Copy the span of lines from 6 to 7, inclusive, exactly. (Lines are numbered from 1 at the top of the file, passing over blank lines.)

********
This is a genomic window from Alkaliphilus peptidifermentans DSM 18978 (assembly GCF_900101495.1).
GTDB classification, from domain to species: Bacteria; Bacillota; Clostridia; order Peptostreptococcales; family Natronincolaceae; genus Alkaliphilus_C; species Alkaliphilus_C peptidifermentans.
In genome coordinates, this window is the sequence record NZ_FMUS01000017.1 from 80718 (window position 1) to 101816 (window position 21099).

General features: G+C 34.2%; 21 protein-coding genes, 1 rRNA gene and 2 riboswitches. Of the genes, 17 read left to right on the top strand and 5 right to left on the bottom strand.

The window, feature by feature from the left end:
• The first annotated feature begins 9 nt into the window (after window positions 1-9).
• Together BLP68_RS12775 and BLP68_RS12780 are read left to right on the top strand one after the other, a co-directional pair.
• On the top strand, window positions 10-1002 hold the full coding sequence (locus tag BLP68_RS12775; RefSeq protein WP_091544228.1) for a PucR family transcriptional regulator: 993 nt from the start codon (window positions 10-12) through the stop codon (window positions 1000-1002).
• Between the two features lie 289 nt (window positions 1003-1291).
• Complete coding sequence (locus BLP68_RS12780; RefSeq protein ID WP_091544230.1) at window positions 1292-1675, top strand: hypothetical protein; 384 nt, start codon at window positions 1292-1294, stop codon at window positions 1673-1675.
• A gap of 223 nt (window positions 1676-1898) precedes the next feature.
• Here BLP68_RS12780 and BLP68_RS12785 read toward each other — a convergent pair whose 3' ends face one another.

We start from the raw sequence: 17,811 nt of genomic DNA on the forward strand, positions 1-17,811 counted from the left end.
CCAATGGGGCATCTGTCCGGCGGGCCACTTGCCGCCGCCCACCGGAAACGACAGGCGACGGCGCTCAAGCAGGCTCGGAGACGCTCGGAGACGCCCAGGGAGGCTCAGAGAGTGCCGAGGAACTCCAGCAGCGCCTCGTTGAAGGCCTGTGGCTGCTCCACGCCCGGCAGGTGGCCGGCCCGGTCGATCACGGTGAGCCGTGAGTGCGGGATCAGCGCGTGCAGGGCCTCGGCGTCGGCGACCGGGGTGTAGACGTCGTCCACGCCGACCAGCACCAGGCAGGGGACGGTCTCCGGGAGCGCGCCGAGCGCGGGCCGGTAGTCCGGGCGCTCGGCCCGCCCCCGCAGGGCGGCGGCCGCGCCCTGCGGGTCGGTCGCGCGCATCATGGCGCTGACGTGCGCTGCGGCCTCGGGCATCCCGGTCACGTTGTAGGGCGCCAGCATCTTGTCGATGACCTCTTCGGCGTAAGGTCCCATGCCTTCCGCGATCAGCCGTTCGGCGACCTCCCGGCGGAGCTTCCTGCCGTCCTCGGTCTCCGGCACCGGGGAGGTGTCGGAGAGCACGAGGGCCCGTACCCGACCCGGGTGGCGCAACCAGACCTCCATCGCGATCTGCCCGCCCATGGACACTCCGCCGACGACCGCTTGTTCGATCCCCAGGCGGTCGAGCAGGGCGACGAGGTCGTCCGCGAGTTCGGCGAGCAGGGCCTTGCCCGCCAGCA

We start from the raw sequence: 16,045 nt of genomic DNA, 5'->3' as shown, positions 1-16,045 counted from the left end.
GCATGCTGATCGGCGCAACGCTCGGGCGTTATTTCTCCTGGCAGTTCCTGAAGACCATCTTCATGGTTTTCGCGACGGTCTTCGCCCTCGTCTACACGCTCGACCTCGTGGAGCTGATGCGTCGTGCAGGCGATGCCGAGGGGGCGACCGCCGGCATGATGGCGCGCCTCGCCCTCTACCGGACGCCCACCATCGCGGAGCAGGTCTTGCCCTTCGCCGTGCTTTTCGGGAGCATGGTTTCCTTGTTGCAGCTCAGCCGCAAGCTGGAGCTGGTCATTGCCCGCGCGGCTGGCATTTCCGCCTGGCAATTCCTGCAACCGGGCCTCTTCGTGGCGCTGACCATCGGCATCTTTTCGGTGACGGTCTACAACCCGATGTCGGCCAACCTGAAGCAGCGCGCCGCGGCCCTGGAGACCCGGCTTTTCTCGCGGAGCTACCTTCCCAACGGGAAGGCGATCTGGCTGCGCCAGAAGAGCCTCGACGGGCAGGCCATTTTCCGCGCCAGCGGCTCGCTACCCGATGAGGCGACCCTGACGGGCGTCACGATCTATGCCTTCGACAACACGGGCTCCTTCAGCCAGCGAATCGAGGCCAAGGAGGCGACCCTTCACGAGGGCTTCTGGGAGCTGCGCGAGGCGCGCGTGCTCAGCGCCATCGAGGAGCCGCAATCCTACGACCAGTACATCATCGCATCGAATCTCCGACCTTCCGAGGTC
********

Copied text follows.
• The first annotated feature begins 9 nt into the window (after window positions 1-9).
• Together BLP68_RS12775 and BLP68_RS12780 are read left to right on the top strand one after the other, a co-directional pair.